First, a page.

Silverman did not name specific rivals, but it is an easy leap in logic to Cepheid's GeneXpert system, due to the fact that Dragonfly is similarly an automated benchtop instrument that uses microfluidic- and PCR-based disposable cartridges for full sample-to-answer processing; and because Northrup was intimately involved with developing GeneXpert's core technology.

In recent months the GeneXpert has been growing its position in the automated, molecular clinical diagnostics market. PositiveID in a statement alluded to MFSI's management team having "a proven record of significant intellectual property creation [and] a proven entrepreneurial history with the successful co-creation of Cepheid, a company with a market cap approaching $2 billion."

Describing how the Dragonfly and the GeneXpert differ, Northrup told PCR Insider during the conference call that the "fundamental differences in the cartridge are in the operating fluidics. We've made sure the way we handle the fluidics [is] unique. For example, we have IP on … very simple low-cost membrane valves that are built into the cartridge."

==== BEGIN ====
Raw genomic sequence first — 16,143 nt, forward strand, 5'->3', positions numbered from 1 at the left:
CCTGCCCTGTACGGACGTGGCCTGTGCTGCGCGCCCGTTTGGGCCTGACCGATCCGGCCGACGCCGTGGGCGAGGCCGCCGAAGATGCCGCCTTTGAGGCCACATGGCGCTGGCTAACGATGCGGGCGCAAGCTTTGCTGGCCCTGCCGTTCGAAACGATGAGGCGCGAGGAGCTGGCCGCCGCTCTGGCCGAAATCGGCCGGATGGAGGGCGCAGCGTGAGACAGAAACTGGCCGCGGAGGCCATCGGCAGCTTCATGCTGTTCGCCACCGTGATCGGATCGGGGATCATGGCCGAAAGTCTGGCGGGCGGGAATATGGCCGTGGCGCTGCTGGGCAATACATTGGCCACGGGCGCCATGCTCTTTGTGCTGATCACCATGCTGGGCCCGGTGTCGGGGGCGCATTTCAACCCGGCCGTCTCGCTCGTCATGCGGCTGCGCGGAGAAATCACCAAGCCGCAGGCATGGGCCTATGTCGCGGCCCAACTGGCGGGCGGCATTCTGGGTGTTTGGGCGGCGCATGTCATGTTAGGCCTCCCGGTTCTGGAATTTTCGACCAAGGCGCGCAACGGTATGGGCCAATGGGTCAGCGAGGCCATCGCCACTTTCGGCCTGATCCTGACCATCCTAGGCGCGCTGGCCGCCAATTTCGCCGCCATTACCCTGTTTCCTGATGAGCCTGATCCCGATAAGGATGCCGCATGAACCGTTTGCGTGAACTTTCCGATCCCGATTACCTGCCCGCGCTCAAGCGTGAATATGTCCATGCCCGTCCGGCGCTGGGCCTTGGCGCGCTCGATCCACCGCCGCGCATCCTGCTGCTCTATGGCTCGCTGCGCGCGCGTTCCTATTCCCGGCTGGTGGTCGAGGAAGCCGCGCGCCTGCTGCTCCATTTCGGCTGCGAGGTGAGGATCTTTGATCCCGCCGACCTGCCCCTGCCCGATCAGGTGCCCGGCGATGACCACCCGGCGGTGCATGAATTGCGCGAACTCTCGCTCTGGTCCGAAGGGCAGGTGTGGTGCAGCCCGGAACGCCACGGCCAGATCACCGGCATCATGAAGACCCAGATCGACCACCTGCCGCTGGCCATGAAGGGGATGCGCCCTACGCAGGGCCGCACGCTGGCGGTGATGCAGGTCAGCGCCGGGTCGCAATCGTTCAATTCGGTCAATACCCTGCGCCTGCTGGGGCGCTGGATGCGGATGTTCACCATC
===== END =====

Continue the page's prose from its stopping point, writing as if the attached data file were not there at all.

By comparison, "Cepheid's valving is based on … [a] kind of a clutch and rotary device … so the underlying fluidics are different," he said. "The advantage that we have is that we don't have any moving parts to our cartridge. The Cepheid cartridge has some cost associated with it because of the complexity," though the Dragonfly "is much simpler," Northrup said.

He added that MFSI has also developed its own sample-processing and assay technologies, but stressed that "the fundamental difference [between existing similar technologies] is in the way the microfluidics work."